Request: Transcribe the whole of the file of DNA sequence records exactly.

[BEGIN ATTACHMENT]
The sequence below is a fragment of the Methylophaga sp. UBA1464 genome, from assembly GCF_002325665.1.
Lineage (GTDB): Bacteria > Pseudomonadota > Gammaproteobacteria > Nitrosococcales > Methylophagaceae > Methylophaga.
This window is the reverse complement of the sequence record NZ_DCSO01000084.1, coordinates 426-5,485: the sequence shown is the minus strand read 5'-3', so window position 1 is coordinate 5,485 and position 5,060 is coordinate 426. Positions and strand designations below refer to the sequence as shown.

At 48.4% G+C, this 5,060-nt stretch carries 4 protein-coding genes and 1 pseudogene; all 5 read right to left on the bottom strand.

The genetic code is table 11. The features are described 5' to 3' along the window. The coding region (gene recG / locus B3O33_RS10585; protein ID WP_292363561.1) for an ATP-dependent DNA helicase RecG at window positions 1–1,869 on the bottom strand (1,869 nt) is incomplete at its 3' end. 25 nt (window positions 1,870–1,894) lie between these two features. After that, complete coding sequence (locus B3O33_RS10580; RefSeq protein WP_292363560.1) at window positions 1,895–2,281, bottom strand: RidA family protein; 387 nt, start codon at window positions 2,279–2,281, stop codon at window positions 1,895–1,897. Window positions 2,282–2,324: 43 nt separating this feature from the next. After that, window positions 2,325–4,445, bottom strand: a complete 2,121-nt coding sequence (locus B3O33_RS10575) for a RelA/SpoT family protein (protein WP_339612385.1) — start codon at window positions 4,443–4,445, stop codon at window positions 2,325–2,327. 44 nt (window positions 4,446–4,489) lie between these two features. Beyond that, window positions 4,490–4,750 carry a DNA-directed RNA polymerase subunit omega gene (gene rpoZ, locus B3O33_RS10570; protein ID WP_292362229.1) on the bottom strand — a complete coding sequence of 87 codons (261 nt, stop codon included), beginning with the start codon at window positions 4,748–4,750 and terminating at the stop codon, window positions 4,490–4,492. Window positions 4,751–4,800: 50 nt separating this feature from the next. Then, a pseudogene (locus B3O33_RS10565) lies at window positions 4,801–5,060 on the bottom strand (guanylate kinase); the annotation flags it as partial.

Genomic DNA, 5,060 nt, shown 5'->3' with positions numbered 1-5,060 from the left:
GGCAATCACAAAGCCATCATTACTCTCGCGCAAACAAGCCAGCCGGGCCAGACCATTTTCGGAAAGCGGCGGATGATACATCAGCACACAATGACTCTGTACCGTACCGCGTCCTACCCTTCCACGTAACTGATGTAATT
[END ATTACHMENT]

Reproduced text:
The sequence below is a fragment of the Methylophaga sp. UBA1464 genome, from assembly GCF_002325665.1.
Lineage (GTDB): Bacteria > Pseudomonadota > Gammaproteobacteria > Nitrosococcales > Methylophagaceae > Methylophaga.
This window is the reverse complement of the sequence record NZ_DCSO01000084.1, coordinates 426-5,485: the sequence shown is the minus strand read 5'-3', so window position 1 is coordinate 5,485 and position 5,060 is coordinate 426. Positions and strand designations below refer to the sequence as shown.

At 48.4% G+C, this 5,060-nt stretch carries 4 protein-coding genes and 1 pseudogene; all 5 read right to left on the bottom strand.

The genetic code is table 11. The features are described 5' to 3' along the window. The coding region (gene recG / locus B3O33_RS10585; protein ID WP_292363561.1) for an ATP-dependent DNA helicase RecG at window positions 1–1,869 on the bottom strand (1,869 nt) is incomplete at its 3' end. 25 nt (window positions 1,870–1,894) lie between these two features. After that, complete coding sequence (locus B3O33_RS10580; RefSeq protein WP_292363560.1) at window positions 1,895–2,281, bottom strand: RidA family protein; 387 nt, start codon at window positions 2,279–2,281, stop codon at window positions 1,895–1,897. Window positions 2,282–2,324: 43 nt separating this feature from the next. After that, window positions 2,325–4,445, bottom strand: a complete 2,121-nt coding sequence (locus B3O33_RS10575) for a RelA/SpoT family protein (protein WP_339612385.1) — start codon at window positions 4,443–4,445, stop codon at window positions 2,325–2,327. 44 nt (window positions 4,446–4,489) lie between these two features. Beyond that, window positions 4,490–4,750 carry a DNA-directed RNA polymerase subunit omega gene (gene rpoZ, locus B3O33_RS10570; protein ID WP_292362229.1) on the bottom strand — a complete coding sequence of 87 codons (261 nt, stop codon included), beginning with the start codon at window positions 4,748–4,750 and terminating at the stop codon, window positions 4,490–4,492. Window positions 4,751–4,800: 50 nt separating this feature from the next. Then, a pseudogene (locus B3O33_RS10565) lies at window positions 4,801–5,060 on the bottom strand (guanylate kinase); the annotation flags it as partial.

Genomic DNA, 5,060 nt, shown 5'->3' with positions numbered 1-5,060 from the left:
GGCAATCACAAAGCCATCATTACTCTCGCGCAAACAAGCCAGCCGGGCCAGACCATTTTCGGAAAGCGGCGGATGATACATCAGCACACAATGACTCTGTACCGTACCGCGTCCTACCCTTCCACGTAACTGATGTAATT